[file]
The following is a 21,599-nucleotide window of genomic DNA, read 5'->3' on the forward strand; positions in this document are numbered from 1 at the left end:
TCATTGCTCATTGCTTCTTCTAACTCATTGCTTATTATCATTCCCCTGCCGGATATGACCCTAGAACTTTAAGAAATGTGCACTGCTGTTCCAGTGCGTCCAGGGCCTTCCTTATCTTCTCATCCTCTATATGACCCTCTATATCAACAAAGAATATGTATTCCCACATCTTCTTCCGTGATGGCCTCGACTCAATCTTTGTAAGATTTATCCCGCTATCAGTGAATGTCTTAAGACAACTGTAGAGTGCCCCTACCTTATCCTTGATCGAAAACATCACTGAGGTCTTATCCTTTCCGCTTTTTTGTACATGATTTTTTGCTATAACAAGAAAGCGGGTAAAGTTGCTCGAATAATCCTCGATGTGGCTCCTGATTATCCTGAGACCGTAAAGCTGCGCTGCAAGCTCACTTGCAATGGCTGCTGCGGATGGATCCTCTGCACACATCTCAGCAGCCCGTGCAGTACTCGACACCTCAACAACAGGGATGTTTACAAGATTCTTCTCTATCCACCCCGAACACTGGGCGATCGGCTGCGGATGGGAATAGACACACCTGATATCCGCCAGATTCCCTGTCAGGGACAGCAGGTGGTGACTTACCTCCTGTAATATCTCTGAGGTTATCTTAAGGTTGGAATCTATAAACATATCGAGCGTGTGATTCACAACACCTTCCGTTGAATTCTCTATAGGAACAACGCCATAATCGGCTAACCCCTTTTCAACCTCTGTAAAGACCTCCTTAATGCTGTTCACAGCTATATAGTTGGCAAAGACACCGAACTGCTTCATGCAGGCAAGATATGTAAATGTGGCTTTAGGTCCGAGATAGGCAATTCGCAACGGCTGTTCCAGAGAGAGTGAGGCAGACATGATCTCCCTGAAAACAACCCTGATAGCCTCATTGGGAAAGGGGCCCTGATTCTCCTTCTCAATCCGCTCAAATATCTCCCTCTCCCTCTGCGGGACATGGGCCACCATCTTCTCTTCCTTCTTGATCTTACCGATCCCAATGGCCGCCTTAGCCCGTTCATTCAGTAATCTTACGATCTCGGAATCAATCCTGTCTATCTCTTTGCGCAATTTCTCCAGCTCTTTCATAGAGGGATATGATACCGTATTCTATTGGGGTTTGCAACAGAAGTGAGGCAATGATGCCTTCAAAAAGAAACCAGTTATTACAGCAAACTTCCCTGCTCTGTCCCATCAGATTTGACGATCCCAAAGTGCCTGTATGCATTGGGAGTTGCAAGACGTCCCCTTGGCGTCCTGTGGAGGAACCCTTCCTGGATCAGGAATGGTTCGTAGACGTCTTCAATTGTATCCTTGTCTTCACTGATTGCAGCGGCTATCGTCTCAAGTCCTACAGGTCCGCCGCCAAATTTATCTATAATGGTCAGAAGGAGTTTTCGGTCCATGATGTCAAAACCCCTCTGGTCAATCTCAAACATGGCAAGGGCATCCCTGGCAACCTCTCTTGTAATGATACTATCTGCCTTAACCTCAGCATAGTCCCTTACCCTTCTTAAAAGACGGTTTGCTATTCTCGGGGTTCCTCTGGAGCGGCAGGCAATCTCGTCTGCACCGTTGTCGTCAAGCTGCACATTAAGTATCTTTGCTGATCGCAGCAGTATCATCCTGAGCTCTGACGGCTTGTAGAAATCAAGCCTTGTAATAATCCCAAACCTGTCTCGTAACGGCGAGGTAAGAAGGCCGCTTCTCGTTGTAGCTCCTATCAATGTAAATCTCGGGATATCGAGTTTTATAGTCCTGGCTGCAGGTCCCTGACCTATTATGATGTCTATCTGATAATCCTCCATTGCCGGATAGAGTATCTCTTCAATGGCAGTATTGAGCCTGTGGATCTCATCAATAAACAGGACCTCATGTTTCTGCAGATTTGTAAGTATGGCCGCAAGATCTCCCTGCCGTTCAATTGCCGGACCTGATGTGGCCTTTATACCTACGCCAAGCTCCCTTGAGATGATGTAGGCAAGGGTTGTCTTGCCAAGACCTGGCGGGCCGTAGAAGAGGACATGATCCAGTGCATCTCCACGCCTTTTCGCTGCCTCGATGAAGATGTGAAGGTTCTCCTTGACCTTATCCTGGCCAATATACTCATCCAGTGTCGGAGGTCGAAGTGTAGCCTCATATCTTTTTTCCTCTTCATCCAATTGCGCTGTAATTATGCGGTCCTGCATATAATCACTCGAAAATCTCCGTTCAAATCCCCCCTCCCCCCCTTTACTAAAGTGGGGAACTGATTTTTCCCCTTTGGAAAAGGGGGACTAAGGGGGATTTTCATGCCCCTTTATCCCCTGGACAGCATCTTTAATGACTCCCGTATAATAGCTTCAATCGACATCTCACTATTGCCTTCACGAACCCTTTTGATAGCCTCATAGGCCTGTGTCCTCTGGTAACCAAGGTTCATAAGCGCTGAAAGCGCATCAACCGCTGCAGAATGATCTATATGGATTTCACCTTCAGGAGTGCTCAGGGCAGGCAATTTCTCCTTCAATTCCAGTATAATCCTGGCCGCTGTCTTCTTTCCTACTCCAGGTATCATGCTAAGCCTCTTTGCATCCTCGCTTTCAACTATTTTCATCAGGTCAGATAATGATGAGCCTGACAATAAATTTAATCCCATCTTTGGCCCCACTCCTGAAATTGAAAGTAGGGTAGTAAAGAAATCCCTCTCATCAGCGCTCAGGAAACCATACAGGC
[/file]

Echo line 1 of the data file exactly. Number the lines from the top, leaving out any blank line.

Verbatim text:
The following is a 21,599-nucleotide window of genomic DNA, read 5'->3' on the forward strand; positions in this document are numbered from 1 at the left end: